Obviously, there were some unique things about COVID-19. But in any of these kinds of situations, there is an element of wisdom that elders have to apply as they consider what is happening in real time in an effort to protect and shepherd their people. Our elder team was simply exercising that wisdom in asking the question, okay, as we apply these biblical principles, and the main biblical principle was Hebrews 10, 24, and 25, that we as believers are not to forsake the assembling of ourselves together. We're not to fall into a pattern of forsaking, gathering for church. We believe that we can have a temporary hiatus if there's an emergency that demands it, but as a general pattern, this isn't something that should characterize us as Christians. And so as elders wanting to meet, wanting to be faithful to that command in Hebrews 10, we did take a temporary hiatus to assess the situation, and upon realizing that the situation was not as severe as the initial projections had made it sound, our elders became convinced for that and a number of other reasons that we needed to start meeting again.

Had the situation been more severe, I think our elders would have exercised, again, principles of biblical wisdom in assessing that situation and thinking through, okay, how can we, in faithfulness to Hebrews 10, 24, and 25, restore the gathering of believers in a way that shepherds our people effectively and doesn't put them at risk. The book is God vs. Government. One of the co-authors, Nathan Buzanitz, is with us today here on The Christian Worldview.

You can get the book for a gift of any amount to The Christian Worldview. Just get in contact with us the usual ways. You can order at our website, thechristianworldview.org, or call us toll-free, 1-888-646-2233.

Rosie will take your call. Okay, we need to pause for a moment. You are listening to The Christian Worldview. I'm David Wheaton. Are you signed up for The Christian Worldview weekly email or our annual print letter?

If not, go to our website, thechristianworldview.org. Pastor James Coates was arrested and sent to prison a couple of weeks ago in Canada. What did he do? He held a church service. And it isn't the government's responsibility to protect us from a virus. What's their responsibility to protect our God-given rights? Two days after that sermon, Pastor James Coates was arrested and imprisoned. He has now co-authored an important book titled God vs. Government, taking a biblical stand when Christ and compliance collide. God vs. Government is 208 pages, soft cover, and retails for $17.99. You can order a copy for a donation of any amount to The Christian Worldview. Go to thechristianworldview.org or call 1-888-646-2233 or write to Box 401, Excelsior, Minnesota 55331.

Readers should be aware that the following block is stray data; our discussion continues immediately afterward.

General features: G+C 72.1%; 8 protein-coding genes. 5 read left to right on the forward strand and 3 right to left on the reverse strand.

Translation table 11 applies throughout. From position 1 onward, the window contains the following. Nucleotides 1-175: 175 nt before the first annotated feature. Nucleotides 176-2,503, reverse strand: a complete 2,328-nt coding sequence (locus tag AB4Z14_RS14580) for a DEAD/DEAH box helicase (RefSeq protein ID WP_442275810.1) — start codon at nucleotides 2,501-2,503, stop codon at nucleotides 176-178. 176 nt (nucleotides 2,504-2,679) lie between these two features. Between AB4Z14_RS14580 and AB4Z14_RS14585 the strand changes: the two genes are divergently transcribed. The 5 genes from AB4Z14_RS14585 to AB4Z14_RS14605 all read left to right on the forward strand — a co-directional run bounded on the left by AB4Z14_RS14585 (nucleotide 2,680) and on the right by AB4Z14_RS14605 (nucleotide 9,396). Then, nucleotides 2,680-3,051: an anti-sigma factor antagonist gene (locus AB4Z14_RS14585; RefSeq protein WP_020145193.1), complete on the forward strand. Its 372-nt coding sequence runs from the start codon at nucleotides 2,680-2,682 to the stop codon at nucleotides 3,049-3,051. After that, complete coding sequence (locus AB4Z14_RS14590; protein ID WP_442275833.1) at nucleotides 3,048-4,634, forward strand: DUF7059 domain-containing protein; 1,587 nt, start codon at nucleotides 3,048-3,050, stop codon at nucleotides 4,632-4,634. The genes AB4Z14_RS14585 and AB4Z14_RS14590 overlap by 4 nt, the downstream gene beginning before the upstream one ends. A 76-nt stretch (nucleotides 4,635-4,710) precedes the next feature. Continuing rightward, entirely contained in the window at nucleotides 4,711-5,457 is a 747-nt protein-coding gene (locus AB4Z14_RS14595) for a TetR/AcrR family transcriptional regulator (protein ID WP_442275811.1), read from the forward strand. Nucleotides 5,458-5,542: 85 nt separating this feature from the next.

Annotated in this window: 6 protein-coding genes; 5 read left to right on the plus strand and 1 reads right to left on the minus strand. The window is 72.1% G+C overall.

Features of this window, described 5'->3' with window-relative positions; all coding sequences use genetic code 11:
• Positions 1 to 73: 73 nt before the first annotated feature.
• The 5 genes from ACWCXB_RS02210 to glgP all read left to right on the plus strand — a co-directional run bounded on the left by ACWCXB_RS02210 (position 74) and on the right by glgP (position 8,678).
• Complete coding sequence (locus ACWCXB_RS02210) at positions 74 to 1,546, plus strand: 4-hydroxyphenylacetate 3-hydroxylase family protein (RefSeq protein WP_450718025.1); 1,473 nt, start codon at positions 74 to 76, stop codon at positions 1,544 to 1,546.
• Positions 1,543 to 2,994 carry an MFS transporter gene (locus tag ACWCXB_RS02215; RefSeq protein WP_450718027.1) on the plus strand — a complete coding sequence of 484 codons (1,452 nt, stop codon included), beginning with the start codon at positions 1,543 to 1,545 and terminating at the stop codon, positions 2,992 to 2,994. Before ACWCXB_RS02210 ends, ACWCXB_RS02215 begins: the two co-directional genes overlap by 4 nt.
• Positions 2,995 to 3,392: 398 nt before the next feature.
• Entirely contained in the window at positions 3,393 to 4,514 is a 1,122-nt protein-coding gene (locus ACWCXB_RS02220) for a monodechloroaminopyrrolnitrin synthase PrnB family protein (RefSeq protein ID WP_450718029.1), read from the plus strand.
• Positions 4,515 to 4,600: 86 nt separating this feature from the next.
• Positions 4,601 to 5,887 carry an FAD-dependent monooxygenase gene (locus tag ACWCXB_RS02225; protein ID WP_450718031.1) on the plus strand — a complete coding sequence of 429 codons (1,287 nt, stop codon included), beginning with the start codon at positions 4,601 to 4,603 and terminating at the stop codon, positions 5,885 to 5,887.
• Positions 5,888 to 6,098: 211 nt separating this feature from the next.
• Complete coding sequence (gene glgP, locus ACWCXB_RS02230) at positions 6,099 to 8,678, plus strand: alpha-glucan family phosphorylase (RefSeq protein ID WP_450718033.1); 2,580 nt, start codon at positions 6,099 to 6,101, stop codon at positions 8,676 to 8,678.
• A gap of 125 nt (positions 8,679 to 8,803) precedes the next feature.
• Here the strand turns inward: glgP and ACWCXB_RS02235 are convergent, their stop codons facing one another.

That's 1-888-646-2233 or thechristianworldview.org. David Wheaton here, host of The Christian Worldview Radio Program. Listeners are often surprised to learn that we as a ministry pay to broadcast on the radio station, website, or app on which you are listening today. That expense is recouped through listeners like you making a donation or becoming a Christian Worldview partner. Our aim is to have each broadcast outlet fully supported by the listeners of that outlet. If you would like to help us in our mission to sharpen the biblical worldview of Christians and to proclaim the good news of Jesus Christ, go to thechristianworldview.org and click on Donate.

You can also call toll free 1-888-646-2233 or write to Box 401, Excelsior, Minnesota 55331. Specify how you listen as that helps us decide whether to continue on a given outlet and be sure to select one of our resources as a thank you for your support. Now back to the interview with Nathan Booziness, co-author of God vs. Government. You talk about a statement in chapter 3 of the book, Nathan.

I'll just read it here. The elders meeting on the evening of Thursday, July 23rd. Now we're 19 weeks into this shutdown of the church and we're going to reopen here. And the chairman of the elder board said, Men, we all need to understand that this is a big deal. He looked slowly around the room at the 40 other elders of Grace Community Church who had assembled.

He said, I want to go around the room and ask each of you if you are willing to affirm this statement. At the time, we did not know what the implication or consequences might be. Our church would likely be fined. We might possibly be arrested and put in jail, as James Coates was in Canada.

At the very least, we would face criticism for the stand we were about to take. But we understood obedience to Christ is paramount, even if it meant non-compliance with state and local health restrictions. Now when you did this statement, this made news all over the country. Grace Community Church is of course a prominent church, in part because of John MacArthur being the pastor. He was on CNN, I think in Fox News, and this wasn't the only church who did this, but it was one of the few.

It was the minority and it was a big one. Tell us about behind the scenes of what went into this Grace Community Church statement and what you were trying to express. Rewinding the tape all the way back to March of 2020, we had originally been told that we were going to, we meaning the American people, or at least us in California, we were told that it was going to be a two-week hiatus.